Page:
CARACAS, Venezuela–November 26th, 2020–Six American oil executives held for three years in Venezuela were found guilty of corruption charges by a judge Thursday and immediately sentenced to prison, dashing any hopes that their families had that they would be home for Thanksgiving.
The US Department of State protested the convictions:
Three years have passed since the CITGO-6 were wrongfully detained in Venezuela. Their release is long overdue. The @realDonaldTrump Administration remains committed to bringing home all Americans held hostage or wrongfully detained overseas.
— Secretary Pompeo (@SecPompeo) November 21, 2020
The US citizens were accused of crimes such as embezzlement, money laundering and conspiracy.
Five of the men received jail terms of 8 years and 10 months. The interim president of Citgo at the time of his arrest, Jose Pereira, was given a 13-year 7-month term.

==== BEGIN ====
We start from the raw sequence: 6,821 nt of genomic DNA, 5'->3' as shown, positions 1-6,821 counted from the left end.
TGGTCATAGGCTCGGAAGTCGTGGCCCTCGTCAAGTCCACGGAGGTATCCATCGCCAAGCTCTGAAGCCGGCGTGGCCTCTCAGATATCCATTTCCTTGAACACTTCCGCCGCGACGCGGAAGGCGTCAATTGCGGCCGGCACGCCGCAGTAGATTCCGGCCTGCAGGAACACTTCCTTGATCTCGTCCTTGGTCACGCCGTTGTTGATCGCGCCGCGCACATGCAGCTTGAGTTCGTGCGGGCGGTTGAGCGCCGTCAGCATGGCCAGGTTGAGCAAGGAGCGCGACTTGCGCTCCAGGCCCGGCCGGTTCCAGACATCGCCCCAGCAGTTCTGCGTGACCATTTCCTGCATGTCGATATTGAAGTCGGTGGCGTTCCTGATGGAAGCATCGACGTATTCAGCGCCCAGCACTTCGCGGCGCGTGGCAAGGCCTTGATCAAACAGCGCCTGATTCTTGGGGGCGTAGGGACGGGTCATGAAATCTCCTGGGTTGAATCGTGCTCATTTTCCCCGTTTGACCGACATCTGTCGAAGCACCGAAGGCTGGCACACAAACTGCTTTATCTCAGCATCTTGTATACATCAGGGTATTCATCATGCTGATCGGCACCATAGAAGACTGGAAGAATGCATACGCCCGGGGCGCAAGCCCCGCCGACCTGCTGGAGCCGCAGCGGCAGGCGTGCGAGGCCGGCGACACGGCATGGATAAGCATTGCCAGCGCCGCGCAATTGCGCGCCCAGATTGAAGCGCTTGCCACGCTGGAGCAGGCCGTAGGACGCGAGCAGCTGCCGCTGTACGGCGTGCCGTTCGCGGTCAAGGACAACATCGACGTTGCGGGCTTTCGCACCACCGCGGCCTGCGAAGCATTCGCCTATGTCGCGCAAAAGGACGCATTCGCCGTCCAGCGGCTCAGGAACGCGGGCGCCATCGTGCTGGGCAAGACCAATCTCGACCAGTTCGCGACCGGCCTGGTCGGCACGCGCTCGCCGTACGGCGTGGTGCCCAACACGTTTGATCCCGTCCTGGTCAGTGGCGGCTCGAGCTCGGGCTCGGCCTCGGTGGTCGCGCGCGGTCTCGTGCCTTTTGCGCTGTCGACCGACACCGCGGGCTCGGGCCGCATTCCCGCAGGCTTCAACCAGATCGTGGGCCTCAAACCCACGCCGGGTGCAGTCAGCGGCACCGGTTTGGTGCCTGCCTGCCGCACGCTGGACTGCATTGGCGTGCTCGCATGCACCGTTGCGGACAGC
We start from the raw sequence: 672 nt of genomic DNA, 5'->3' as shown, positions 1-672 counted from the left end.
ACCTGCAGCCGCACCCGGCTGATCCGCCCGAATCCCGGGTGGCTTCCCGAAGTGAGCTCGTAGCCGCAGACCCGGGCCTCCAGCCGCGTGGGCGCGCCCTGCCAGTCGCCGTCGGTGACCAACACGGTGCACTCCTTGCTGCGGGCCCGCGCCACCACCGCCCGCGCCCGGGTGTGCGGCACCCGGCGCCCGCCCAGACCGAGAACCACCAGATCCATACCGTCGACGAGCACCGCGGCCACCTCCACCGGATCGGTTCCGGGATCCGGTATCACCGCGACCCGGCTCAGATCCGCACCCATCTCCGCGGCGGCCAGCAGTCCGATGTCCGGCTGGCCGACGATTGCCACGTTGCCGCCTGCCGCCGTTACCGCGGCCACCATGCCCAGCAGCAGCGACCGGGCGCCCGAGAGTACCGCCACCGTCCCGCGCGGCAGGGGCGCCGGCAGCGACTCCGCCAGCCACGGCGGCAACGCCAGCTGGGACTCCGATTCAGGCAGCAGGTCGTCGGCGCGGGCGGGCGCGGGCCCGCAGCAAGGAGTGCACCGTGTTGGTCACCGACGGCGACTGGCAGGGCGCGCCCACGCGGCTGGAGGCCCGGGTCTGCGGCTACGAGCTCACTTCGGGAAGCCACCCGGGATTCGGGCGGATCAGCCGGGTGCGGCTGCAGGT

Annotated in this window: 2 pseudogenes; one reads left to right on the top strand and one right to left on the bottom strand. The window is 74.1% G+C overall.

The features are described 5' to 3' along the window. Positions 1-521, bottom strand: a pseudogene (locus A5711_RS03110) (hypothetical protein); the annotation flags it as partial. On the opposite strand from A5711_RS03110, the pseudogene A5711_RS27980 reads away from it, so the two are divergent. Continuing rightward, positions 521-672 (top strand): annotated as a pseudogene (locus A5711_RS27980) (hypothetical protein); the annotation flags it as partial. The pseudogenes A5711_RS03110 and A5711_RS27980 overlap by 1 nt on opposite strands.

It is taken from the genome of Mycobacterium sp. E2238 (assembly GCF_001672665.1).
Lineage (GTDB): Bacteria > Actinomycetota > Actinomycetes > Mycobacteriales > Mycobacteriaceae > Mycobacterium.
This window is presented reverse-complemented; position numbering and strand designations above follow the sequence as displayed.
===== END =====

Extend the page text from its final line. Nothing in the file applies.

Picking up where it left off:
“The evidence for the crimes they are accused of was not there, it did not even mention the six of them,” said defense lawyer, Maria Alejandra. “We were ready for this decision because they are political prisoners.”
US Secretary of State Mike Pompeo had called for their release on Saturday. Pompeo said the men were “lured to Caracas for business meetings, wrongfully detained by masked security agents, and then thrown into one of Venezuela’s most dangerous prisons.”
The six men were held in a prison known as El Helicoide, known for overcrowding and the torture of inmates.
They were indicted with embezzling from a never-executed proposal to refinance some $4 billion (€3.4 billion) in Citgo bonds by offering a 50% stake in the company as collateral.
They denied the charges. The trial was not open to the public or reporters, so the exact nature of the evidence presented against them, or their rebuttal, is not known.
U.S. prosecutors have also charged a former Citgo Petroleum manager with accepting $2.5 million as part of a scheme to bribe officials with the U.S. refiner and its Venezuelan parent to win business contracts, but the cases are not thought to be connected.